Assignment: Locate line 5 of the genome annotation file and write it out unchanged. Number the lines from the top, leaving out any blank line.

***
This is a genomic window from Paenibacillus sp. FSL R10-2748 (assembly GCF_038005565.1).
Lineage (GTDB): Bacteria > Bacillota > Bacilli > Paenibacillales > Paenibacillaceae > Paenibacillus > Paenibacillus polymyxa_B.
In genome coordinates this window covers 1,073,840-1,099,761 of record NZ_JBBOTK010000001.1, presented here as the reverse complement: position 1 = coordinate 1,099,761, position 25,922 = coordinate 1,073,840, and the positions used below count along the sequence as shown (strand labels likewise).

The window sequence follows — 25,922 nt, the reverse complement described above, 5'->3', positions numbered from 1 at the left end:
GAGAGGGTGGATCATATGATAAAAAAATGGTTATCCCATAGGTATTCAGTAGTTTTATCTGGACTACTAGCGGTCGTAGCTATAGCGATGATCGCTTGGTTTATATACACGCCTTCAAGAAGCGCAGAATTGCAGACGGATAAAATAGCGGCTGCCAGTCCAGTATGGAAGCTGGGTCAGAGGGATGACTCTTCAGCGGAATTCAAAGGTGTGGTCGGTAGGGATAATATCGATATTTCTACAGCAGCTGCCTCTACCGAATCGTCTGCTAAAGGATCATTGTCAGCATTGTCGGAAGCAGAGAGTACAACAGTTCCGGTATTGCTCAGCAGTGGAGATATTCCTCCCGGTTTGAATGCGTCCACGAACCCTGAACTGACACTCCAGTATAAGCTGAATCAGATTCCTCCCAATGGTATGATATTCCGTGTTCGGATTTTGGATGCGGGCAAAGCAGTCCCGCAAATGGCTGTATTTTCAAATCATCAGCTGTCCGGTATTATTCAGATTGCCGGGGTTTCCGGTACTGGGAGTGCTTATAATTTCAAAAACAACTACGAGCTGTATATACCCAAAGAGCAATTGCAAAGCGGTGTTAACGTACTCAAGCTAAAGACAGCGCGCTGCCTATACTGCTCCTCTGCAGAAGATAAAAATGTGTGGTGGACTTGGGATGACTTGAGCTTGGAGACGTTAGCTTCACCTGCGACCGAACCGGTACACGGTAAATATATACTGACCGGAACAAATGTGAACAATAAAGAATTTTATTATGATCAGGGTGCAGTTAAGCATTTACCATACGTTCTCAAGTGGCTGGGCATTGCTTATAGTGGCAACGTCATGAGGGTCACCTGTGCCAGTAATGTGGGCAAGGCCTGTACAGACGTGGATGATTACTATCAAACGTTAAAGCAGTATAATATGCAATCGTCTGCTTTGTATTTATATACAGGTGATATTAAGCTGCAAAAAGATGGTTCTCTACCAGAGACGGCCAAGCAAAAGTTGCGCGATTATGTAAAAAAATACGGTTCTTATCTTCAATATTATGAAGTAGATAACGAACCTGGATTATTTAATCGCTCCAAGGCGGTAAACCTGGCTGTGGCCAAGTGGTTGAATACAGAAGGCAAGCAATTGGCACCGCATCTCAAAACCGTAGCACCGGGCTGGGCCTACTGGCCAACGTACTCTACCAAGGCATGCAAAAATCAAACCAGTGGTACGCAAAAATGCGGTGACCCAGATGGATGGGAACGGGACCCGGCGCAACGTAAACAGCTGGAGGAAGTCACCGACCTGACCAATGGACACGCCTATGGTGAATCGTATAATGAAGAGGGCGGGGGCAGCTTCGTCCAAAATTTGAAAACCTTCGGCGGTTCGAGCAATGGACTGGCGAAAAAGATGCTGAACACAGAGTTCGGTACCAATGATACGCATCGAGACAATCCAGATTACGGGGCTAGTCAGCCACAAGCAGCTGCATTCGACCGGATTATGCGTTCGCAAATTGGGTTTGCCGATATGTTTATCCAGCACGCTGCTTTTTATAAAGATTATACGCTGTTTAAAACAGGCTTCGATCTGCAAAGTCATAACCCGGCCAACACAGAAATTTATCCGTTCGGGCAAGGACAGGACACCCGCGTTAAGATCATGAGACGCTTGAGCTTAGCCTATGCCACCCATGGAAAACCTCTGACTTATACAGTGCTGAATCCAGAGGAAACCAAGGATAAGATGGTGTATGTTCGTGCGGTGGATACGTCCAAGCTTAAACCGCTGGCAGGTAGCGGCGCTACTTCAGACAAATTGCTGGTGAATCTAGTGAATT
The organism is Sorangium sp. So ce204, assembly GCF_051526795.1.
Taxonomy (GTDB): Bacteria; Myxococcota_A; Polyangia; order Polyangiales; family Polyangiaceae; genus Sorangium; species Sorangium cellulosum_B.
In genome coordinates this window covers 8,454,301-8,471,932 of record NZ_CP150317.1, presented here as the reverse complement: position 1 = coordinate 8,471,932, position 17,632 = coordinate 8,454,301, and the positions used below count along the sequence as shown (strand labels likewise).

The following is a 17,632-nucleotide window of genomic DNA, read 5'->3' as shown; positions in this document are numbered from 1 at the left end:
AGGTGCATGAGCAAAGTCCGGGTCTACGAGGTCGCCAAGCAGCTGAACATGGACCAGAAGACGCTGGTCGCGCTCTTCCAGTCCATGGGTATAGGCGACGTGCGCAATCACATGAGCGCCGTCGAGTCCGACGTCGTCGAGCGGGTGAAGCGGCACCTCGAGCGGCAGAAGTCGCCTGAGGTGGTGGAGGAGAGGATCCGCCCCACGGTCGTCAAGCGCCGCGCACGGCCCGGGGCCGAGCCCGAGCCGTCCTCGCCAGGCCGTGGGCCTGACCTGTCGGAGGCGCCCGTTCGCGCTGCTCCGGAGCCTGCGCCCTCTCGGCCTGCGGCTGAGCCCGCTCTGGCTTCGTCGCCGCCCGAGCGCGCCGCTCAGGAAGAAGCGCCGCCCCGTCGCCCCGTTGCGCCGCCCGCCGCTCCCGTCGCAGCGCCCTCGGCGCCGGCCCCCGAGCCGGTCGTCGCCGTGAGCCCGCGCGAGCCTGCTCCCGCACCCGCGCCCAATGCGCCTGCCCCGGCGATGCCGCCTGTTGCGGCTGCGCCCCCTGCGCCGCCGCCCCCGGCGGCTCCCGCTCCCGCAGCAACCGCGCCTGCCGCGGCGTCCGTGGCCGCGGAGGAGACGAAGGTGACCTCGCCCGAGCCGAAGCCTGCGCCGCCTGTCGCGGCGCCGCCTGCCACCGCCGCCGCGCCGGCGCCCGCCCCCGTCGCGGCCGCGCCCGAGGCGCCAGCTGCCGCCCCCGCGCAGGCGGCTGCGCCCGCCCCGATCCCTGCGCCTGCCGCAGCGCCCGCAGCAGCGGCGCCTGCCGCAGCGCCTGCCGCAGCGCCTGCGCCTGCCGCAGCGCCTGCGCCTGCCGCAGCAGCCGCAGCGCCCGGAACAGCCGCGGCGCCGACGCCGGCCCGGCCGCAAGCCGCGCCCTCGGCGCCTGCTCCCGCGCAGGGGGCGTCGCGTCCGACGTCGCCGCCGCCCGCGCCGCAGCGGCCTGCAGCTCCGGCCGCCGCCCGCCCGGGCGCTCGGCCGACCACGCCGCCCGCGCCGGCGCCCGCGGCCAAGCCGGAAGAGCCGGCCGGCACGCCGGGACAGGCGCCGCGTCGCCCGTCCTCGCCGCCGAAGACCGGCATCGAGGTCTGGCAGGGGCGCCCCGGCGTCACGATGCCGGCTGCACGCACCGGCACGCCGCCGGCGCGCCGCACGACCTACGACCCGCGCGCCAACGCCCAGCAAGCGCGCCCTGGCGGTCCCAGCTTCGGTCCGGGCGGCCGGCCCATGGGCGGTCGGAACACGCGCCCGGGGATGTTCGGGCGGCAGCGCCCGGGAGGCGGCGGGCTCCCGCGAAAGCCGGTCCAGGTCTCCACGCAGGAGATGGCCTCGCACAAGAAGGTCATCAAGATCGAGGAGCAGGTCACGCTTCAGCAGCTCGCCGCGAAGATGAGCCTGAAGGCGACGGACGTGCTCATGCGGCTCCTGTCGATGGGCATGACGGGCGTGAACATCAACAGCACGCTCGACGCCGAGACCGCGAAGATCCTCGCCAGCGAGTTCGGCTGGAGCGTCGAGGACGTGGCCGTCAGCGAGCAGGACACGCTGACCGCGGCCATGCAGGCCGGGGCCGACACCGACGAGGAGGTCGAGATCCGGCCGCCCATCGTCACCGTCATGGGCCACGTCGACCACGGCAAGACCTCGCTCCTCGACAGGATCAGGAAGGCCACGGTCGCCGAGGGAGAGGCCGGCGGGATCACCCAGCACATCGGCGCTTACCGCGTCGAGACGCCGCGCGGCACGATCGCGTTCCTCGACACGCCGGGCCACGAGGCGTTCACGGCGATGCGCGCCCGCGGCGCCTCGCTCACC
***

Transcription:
GAGAGGGTGGATCATATGATAAAAAAATGGTTATCCCATAGGTATTCAGTAGTTTTATCTGGACTACTAGCGGTCGTAGCTATAGCGATGATCGCTTGGTTTATATACACGCCTTCAAGAAGCGCAGAATTGCAGACGGATAAAATAGCGGCTGCCAGTCCAGTATGGAAGCTGGGTCAGAGGGATGACTCTTCAGCGGAATTCAAAGGTGTGGTCGGTAGGGATAATATCGATATTTCTACAGCAGCTGCCTCTACCGAATCGTCTGCTAAAGGATCATTGTCAGCATTGTCGGAAGCAGAGAGTACAACAGTTCCGGTATTGCTCAGCAGTGGAGATATTCCTCCCGGTTTGAATGCGTCCACGAACCCTGAACTGACACTCCAGTATAAGCTGAATCAGATTCCTCCCAATGGTATGATATTCCGTGTTCGGATTTTGGATGCGGGCAAAGCAGTCCCGCAAATGGCTGTATTTTCAAATCATCAGCTGTCCGGTATTATTCAGATTGCCGGGGTTTCCGGTACTGGGAGTGCTTATAATTTCAAAAACAACTACGAGCTGTATATACCCAAAGAGCAATTGCAAAGCGGTGTTAACGTACTCAAGCTAAAGACAGCGCGCTGCCTATACTGCTCCTCTGCAGAAGATAAAAATGTGTGGTGGACTTGGGATGACTTGAGCTTGGAGACGTTAGCTTCACCTGCGACCGAACCGGTACACGGTAAATATATACTGACCGGAACAAATGTGAACAATAAAGAATTTTATTATGATCAGGGTGCAGTTAAGCATTTACCATACGTTCTCAAGTGGCTGGGCATTGCTTATAGTGGCAACGTCATGAGGGTCACCTGTGCCAGTAATGTGGGCAAGGCCTGTACAGACGTGGATGATTACTATCAAACGTTAAAGCAGTATAATATGCAATCGTCTGCTTTGTATTTATATACAGGTGATATTAAGCTGCAAAAAGATGGTTCTCTACCAGAGACGGCCAAGCAAAAGTTGCGCGATTATGTAAAAAAATACGGTTCTTATCTTCAATATTATGAAGTAGATAACGAACCTGGATTATTTAATCGCTCCAAGGCGGTAAACCTGGCTGTGGCCAAGTGGTTGAATACAGAAGGCAAGCAATTGGCACCGCATCTCAAAACCGTAGCACCGGGCTGGGCCTACTGGCCAACGTACTCTACCAAGGCATGCAAAAATCAAACCAGTGGTACGCAAAAATGCGGTGACCCAGATGGATGGGAACGGGACCCGGCGCAACGTAAACAGCTGGAGGAAGTCACCGACCTGACCAATGGACACGCCTATGGTGAATCGTATAATGAAGAGGGCGGGGGCAGCTTCGTCCAAAATTTGAAAACCTTCGGCGGTTCGAGCAATGGACTGGCGAAAAAGATGCTGAACACAGAGTTCGGTACCAATGATACGCATCGAGACAATCCAGATTACGGGGCTAGTCAGCCACAAGCAGCTGCATTCGACCGGATTATGCGTTCGCAAATTGGGTTTGCCGATATGTTTATCCAGCACGCTGCTTTTTATAAAGATTATACGCTGTTTAAAACAGGCTTCGATCTGCAAAGTCATAACCCGGCCAACACAGAAATTTATCCGTTCGGGCAAGGACAGGACACCCGCGTTAAGATCATGAGACGCTTGAGCTTAGCCTATGCCACCCATGGAAAACCTCTGACTTATACAGTGCTGAATCCAGAGGAAACCAAGGATAAGATGGTGTATGTTCGTGCGGTGGATACGTCCAAGCTTAAACCGCTGGCAGGTAGCGGCGCTACTTCAGACAAATTGCTGGTGAATCTAGTGAATT